When I was five, my family and I went on a holiday with some friends to a small rural town in France. It was a little community complex – comprised of three cottages, an old barn and a swimming pool – frequented predominately by unattended Gallic chickens, who would idly wander about the place with poetic nonchalance. Not quite like modern holiday complexes today, but hey, this was the late 80s. And it had a swimming pool. A pool! My best friend and I could hardly believe our eyes.
Within seconds of arrival, my buddy was sans clothes and diving head first into the pool, swanning and splashing about with reckless abandon, a regular David Hasselhoff. His mother turns to me and says, “Patrick, darling, can you swim?” Get her! Can I swim? I am swim, I tell her in no uncertain terms. How hard can it be? And in I dive.
Anchored to the bottom of the pool, surely moments from death’s door, a clothed angel sweeps down and pulls me away from the light. I am flung onto the grass, spluttering and disorientated. The angel is speaking in contrived calm tones. “I thought you said you could swim?” the angel implores (my friend’s mum). “I can,” I swiftly retort, “…with armbands.”
Which brings me to my first major exhibition, and it was an unforgettable experience in many ways – chiefly in the things that I discovered you can only really learn ‘by doing’. Now I must confess, like the swimming pool, I may have slightly and foolishly underestimated just how testing the task ahead of me was going to be…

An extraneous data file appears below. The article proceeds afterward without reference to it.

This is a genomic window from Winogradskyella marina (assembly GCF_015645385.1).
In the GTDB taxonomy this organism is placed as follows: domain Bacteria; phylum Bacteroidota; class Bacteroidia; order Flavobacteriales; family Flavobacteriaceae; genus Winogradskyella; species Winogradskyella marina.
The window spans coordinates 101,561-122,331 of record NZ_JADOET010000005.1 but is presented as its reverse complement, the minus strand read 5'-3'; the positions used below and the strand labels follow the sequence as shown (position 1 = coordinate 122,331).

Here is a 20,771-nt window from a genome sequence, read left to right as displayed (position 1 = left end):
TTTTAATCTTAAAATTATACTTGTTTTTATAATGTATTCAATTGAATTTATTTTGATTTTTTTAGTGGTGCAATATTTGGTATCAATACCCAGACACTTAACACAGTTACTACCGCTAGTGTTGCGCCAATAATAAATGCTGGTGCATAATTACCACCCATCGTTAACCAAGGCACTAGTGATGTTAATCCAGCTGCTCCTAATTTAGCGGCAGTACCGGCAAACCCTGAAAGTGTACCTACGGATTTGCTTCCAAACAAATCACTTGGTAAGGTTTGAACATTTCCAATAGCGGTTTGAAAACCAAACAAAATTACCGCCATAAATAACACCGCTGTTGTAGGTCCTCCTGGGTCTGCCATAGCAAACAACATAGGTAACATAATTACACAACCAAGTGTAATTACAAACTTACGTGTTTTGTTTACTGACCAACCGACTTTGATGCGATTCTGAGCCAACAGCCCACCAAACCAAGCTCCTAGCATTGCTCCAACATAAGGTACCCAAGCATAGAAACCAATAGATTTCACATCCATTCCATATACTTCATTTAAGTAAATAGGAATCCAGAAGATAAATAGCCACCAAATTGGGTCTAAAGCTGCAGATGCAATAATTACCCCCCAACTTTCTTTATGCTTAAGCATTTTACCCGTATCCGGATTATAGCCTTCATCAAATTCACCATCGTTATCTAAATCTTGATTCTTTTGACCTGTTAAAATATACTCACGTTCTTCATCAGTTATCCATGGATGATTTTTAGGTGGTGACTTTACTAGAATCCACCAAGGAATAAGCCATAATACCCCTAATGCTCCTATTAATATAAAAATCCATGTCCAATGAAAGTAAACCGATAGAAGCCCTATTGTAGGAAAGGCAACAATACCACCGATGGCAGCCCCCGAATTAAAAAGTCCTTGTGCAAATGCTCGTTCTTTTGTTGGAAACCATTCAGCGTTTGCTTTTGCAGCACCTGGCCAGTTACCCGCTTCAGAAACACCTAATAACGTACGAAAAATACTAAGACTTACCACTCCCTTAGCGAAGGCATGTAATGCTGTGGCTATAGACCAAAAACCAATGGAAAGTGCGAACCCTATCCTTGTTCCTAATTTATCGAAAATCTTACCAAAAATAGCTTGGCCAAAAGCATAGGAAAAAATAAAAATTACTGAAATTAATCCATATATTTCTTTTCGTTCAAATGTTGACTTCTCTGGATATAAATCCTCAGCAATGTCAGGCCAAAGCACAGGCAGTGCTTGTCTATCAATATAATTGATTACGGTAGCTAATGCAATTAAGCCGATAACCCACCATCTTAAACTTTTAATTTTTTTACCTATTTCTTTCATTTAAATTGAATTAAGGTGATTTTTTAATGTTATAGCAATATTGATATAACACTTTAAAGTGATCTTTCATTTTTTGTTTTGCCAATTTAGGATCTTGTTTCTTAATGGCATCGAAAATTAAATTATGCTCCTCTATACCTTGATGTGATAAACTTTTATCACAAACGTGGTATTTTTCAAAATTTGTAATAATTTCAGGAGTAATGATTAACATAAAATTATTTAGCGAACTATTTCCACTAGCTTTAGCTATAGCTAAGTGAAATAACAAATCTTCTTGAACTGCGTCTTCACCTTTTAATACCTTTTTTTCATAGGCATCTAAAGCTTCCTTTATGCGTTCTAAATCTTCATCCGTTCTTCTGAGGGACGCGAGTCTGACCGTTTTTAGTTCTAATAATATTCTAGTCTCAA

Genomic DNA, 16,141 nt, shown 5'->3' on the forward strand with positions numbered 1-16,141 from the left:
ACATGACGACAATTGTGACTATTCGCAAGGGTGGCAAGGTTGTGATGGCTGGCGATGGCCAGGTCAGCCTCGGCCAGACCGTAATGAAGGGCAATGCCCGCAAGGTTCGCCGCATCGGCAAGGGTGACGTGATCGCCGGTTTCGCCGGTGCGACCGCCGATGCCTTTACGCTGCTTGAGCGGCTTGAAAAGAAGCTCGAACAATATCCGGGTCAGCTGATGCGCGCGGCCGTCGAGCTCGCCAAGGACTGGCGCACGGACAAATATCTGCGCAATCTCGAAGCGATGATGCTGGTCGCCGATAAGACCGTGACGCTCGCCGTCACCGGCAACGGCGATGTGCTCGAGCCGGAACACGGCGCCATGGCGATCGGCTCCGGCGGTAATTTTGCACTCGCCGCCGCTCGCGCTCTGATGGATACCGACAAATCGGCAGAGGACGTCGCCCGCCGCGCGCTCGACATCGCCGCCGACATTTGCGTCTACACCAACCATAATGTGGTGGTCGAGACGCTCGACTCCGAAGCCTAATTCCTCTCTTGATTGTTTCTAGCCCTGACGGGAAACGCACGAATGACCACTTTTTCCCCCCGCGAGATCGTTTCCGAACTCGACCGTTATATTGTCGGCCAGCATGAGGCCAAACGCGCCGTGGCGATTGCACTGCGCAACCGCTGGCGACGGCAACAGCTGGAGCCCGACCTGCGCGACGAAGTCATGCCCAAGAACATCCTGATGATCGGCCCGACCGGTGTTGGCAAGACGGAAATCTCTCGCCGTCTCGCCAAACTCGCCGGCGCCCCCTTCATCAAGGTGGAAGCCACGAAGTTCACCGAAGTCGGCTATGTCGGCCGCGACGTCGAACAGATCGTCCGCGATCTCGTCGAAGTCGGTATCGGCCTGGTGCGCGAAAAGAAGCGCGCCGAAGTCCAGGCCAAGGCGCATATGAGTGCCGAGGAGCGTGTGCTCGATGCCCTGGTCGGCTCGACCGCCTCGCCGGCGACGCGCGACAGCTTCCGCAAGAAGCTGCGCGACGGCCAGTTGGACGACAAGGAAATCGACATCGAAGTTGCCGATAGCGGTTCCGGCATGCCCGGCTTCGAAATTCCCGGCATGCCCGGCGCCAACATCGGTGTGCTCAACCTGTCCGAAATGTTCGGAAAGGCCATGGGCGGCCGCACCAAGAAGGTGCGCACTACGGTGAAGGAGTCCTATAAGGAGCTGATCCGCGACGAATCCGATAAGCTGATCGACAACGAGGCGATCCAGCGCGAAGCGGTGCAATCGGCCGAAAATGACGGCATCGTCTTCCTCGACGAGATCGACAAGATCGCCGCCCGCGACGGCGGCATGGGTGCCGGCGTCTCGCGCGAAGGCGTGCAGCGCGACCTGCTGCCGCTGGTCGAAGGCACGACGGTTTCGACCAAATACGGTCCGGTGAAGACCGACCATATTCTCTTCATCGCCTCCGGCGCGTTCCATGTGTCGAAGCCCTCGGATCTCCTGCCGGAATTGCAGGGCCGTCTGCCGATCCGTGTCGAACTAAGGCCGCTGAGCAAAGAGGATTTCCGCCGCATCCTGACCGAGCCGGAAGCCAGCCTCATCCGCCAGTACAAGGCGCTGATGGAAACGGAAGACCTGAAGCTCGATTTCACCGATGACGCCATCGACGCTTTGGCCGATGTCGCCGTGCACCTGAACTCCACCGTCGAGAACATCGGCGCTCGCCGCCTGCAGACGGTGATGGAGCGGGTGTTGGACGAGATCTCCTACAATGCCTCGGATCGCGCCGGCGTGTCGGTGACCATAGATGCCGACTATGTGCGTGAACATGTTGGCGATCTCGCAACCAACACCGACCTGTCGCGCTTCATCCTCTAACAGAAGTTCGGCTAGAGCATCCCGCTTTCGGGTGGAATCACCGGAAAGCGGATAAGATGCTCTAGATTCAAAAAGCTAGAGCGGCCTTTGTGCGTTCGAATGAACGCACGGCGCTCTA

Don’t get me wrong, I was foretold by the old-hands and seasoned pros at AD about how all-encompassing and frantic exhibitions are. Hardened and fortified by countless weeks at Ipex, drupa, Interpack, FESPA etc, my stalwart colleagues were fantastically forthcoming with their beaten trade show bibles and manuals, filled to the brim with aged, mustard yellow pages emphasising the do’s and don’ts of exhibitions.
However, it turns out you can only prepare so much. Exhibitions are a world of their own, and a very personal experience. Below are a few notes I jotted down:
- Similar to music festivals, extended length trade events are encased in their own little bubble. When an entire industry congregates in one place to talk business, it creates a frenetic atmosphere that takes over all your senses. This means that you run on pure adrenalin for the bulk of the event and afterwards you will feel flat, blue and empty. So ensure you take up something equally as energy consuming during the post-show blues, like squash or zorbing
- Wear and alternate shoes that have been worn-in prior to the event. This may sound simple and obvious, but show floors are populated with visitors and exhibitors rubbing their feet, rueing the damage caused by their brand new shiny shoes. And it’s one of the rare times no-one actually looks at your feet. Crocs have been spotted
- Stick to one form of communication at any given time. If you’re on the phone, don’t try and send an email. If you’re on the radio, don’t send a tweet. You will go mad
- Create a routine. You will be working solidly for 15-18 hours, so it’s best to become institutionalised. From the type of cereal you have at the hotel, to the route you take to your morning meeting, DO NOT DEVIATE. Deviation leads to thoughts. Thoughts lead to insanity and you don’t want this (please see previous bullet point)